More lasting immune response through B memory cells – Treatment Practice

More lasting immune response through B memory cells - Treatment Practice

Pathogens: immune cells against stubborn viruses

Virus infections are not only common in times of pandemic. Not all viruses that affect humans actually make us sick. The immune system often reacts quickly and successfully fights off intruders. However, some pathogens can overwhelm the immune system. Researchers are now reporting what may help against stubborn viruses.

as it is at present Message The University of Basel states that viruses such as the pathogens causing HIV or hepatitis C can overwhelm the immune system. One approach to develop vaccines against such chronic infections has so far targeted the immune system’s so-called B memory cells. Researchers at the University of Basel have now discovered that these cells need the help of other memory cells to effectively protect the organism against chronic viruses.

protection against pathogens

A vast arsenal of immune cells defends the organism against pathogens. In the event of virus infection, B cells produce appropriate antibodies that neutralize the pathogen. Some of these B cells die again after infection or vaccination, but some B cells remain in the body as memory cells to produce the correct antibodies more quickly when the same pathogen is reinfected. Vaccines target the formation of these B memory cells, among other things.

But viruses such as HIV or the hepatitis C virus overwhelm the defenses of B memory cells — a barrier to the development of efficient vaccines. To overcome this obstacle, scientists have appointed Prof. Dr. Daniel Pinschever from the Department of Biomedicine at the University of Basel investigates the interaction of immune cells in chronic viral infections.

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“One problem is that B memory cells elicit a kind of panic response given the constant presence of the pathogen and the associated inflammation,” Pinschever explains. By a program of reproduction and maturation, they are all changed in the mode of antibody production and are quickly destroyed. The research team is now reporting on potential treatments for this problem in a specialist journal.”PNAS“.

stop panic reaction

For their experiments, the researchers studied infection of mice with a mouse virus called lymphocytic choriomeningitis virus (LCMV), which causes chronic infections in animals. They found that B memory cells require the help of other immune cells for an enduring response to the virus: namely T helper memory cells, whose formation can also be triggered by appropriate vaccination strategies.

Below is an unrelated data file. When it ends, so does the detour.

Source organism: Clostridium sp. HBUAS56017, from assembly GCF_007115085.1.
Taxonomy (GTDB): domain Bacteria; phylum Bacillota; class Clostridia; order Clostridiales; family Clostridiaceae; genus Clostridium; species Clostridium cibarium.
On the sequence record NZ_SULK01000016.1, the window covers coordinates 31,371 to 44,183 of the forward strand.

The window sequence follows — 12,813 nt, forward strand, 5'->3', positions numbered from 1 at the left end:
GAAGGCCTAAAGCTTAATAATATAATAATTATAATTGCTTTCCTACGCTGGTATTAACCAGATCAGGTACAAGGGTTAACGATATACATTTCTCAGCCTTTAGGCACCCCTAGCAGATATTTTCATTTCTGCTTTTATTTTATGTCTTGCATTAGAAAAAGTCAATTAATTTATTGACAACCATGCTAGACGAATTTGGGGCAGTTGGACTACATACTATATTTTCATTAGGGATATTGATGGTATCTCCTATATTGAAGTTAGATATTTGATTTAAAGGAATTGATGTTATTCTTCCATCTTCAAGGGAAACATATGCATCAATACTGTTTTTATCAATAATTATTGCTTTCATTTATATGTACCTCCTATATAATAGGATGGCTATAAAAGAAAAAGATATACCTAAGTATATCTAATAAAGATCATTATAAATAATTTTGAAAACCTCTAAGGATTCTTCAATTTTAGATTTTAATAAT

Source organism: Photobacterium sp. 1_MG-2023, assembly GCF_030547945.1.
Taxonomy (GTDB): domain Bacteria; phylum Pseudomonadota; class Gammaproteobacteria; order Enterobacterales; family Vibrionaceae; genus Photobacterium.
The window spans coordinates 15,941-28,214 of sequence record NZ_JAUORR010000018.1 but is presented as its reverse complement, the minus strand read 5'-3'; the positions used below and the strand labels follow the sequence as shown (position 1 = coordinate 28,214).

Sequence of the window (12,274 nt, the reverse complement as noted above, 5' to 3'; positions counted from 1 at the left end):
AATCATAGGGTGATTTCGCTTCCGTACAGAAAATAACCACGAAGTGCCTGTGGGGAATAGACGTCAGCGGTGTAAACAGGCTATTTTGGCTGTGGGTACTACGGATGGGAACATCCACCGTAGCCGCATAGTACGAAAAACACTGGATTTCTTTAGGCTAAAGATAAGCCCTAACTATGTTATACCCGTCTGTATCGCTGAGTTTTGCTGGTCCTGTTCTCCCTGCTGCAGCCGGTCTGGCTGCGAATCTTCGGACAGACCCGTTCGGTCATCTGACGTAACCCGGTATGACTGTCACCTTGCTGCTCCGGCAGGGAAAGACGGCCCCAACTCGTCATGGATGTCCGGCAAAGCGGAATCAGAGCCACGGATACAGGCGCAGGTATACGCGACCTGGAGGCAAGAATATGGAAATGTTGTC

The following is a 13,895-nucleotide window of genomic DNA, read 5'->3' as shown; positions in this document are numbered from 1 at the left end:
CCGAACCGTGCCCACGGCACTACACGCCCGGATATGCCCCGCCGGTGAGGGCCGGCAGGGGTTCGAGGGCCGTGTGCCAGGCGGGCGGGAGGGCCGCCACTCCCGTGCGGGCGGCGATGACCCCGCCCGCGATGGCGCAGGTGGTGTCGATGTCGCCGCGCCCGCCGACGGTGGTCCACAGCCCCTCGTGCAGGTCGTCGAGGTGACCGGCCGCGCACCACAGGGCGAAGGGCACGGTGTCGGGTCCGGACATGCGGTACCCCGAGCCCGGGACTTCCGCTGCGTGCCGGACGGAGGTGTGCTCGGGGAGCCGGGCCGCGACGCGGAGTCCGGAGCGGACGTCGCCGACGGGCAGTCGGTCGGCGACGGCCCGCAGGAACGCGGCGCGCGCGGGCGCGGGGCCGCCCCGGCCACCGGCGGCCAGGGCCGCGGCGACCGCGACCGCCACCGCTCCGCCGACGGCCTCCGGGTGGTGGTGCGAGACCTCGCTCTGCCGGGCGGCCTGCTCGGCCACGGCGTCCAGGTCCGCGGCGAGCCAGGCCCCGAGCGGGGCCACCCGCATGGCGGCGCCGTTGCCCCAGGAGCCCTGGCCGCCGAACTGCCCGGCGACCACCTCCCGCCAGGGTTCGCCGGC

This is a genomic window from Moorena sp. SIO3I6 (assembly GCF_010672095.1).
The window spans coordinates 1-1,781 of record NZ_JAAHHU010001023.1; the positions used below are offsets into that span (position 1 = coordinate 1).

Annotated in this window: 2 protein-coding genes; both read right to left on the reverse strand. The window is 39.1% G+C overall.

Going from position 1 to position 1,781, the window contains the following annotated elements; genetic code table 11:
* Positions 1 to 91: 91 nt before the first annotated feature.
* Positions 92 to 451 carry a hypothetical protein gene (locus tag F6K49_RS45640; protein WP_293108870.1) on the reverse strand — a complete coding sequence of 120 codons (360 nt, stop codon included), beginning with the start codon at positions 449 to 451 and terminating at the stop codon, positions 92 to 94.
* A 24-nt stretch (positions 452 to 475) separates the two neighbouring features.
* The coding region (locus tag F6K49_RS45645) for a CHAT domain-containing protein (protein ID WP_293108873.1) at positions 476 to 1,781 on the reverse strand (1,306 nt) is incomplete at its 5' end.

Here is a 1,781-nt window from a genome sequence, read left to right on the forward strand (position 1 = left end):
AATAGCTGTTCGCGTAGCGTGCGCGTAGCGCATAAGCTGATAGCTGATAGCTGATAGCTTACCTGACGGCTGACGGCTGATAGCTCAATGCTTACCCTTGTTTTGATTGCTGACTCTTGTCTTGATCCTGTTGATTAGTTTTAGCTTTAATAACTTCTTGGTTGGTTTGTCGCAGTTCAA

If the scientists induced the formation of appropriate T helper memory cells in test animals prior to LCMV infection, the latter prevented the panic response of B memory cells after infection.

“Instead of wasting the entire stock of B-cells in the unsuccessful fight against the virus, thanks to the T-helper memory cells, there remains a reserve of B-cells, which continually multiply and mature and enhance the defense against the virus.” maintains”, explains Dr. Kerstin Naar, lead author of the study.

Until now, the role of T helper memory cells in vaccination against chronic viruses has not been adequately taken into account. “The knowledge that these cells can be used to promote a more sustained immune response through B memory cells has direct relevance for strategies to develop new vaccines against HIV and hepatitis C,” Pinschever said. said. (advertisement)

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Author and source information

This text complies with the requirements of specialist medical literature, medical guidelines and current studies and has been checked by medical professionals.


  • University of Basel: Immune Cells Against Stubborn Viruses: With a Little Help from My Friends, (Accessed November 9, 2021), Baselli University
  • Kerstin Naar et al.: Vaccine-elicited CD4 T cells inhibit the removal of antiviral B cells in chronic inflammation; In: PNAS, (Verofentlich: 11.2021), PNAS

Important Articles:
This article is for general guidance only and is not to be used for self-diagnosis or self-treatment. He cannot take the place of visiting the doctor.

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